USA v. Mark O'Neil

Filing 920101103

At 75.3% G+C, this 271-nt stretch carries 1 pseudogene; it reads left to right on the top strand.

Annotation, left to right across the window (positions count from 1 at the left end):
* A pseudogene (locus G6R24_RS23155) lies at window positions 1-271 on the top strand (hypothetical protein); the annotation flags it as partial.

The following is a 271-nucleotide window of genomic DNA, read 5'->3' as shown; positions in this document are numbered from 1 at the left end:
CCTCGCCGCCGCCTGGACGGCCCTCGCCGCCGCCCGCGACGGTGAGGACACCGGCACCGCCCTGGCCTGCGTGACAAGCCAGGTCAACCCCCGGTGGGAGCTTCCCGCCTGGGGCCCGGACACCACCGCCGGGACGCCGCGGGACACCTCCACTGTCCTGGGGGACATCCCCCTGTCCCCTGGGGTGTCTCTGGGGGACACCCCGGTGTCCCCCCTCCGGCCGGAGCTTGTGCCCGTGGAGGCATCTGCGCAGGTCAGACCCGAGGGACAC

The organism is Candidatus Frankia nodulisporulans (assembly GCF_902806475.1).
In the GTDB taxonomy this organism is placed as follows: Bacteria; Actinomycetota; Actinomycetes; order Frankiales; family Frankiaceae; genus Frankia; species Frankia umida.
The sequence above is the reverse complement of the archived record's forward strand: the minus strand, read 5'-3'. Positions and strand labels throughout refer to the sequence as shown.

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IN THE UNITED STATES COURT OF APPEALS FOR THE FIFTH CIRCUIT United StateshCourt of Appeals Fift Circuit FILED No. 10-60249 c/w No. 10-60251 c/w No. 10-60260 Summary Calendar November 3, 2010 Lyle W. Cayce Clerk UNITED STATES OF AMERICA, Plaintiff-Appellee v. MARK D. O'NEIL, Defendant-Appellant Appeals from the United States District Court for the Southern District of Mississippi USDC No. 1:10-CR-11-1 USDC No. 1:10-CR-12-1 USDC No. 1:10-CR-13-1 Before DAVIS, SMITH, and SOUTHWICK, Circuit judges. PER CURIAM:* In these consolidated appeals, Mark D. O'Neil appeals the three consecutive 20-month sentences imposed following the revocation of his terms of supervised release. He argues that the district court erred when it found that he had used cocaine on two separate occasions in October 2009; he also argues that the district court erred by finding that his acknowledgment of only one use * Pursuant to 5TH CIR. R. 47.5, the court has determined that this opinion should not be published and is not precedent except under the limited circumstances set forth in 5TH CIR. R. 47.5.4. No. 10-60249 c/w No. 10-60251 c/w No. 10-60260 of cocaine on his monthly supervision report constituted the filing of a false report. O'Neil also asserts that the district court failed to adequately explain its sentences and that the sentences imposed represented an unreasonable deviation from the applicable guidelines range. If a district court finds by a preponderance of the evidence that a defendant has violated a condition of his supervised release, it has discretion to revoke supervised release and impose a term of imprisonment. United States v. McCormick, 54 F.3d 214, 219 (5th Cir. 1995); 18 U.S.C. 3583(e)(3). The district court's factual findings are reviewed for clear error. Alaniz-Alaniz, 38 F.3d 788, 790 (5th Cir. 1994). As an initial matter, we note that O'Neil admitted many of the alleged violations and he has not appealed other violations found by the district court. These admitted and unappealed violations, particularly his admitted drug use and his failure to comply with drug testing requirements, are sufficient by themselves to support revocation. See McCormick, 54 F.3d at 219 n.3; 3583(g). O'Neil does argue that the evidence was insufficient to find that he admitted using cocaine on two occasions in October 2009. Although a drug testing report from October 22, 2009, supports O'Neil's testimony that Probation Officer Patrick Williams did not perform his drug testing that day, this report does not directly contradict Officer Williams' testimony that O'Neil admitted drug use to him. Because we do not find Officer Williams' testimony incredible as a matter of law, we will defer to the district court's finding that he was credible. See Alaniz-Alaniz, 38 F.3d at 791. Therefore, the district court did not clearly err in finding that O'Neil had used cocaine on two occasions in October 2009 or in finding that he submitted a false monthly supervision report. O'Neil also argues that all of his violations were "Grade C" violations and that the applicable guideline sentencing range was 8 to 14 months of imprisonment. He argues that his 20 month sentences were outside of this 2 United States v. No. 10-60249 c/w No. 10-60251 c/w No. 10-60260 range, that the district court failed to adequately explain its reasons for imposing non-guideline sentences, and that the extent of the variance from the 8 to 14 month guideline range was unreasonable. Because O'Neil did not object to his sentence in the district court, our review is for plain error. See United States v. Davis, 602 F.3d 643, 646-47 (5th Cir. 2010). All of O'Neil's sentencing arguments are premised on his assertion that the district court clearly erred in finding that he had submitted a false monthly supervision report. For the reasons discussed above, the district court did not clearly err in making such a finding. O'Neil's submission of a false monthly supervision report was a "Grade B" violation, which resulted in a guideline range of 21 to 27 months of imprisonment. See U.S.S.G. 7B1.1(a)(2); 7B1.4(a). Therefore, his sentencing arguments are based on the flawed premise that his sentence was an upward variance. Even if his sentencing arguments were considered, we would conclude that the district court did not plainly err. The district court provided sufficient reasons for its choice of sentences. In addition, O'Neil's sentences were less than the applicable statutory maximum sentences, and we have routinely upheld revocation sentences against substantive unreasonableness challenges if the sentence does not exceed the statutory maximum. Whitelaw, 580 F.3d 256, 265 (5th Cir. 2009). AFFIRMED. See United States v. 3

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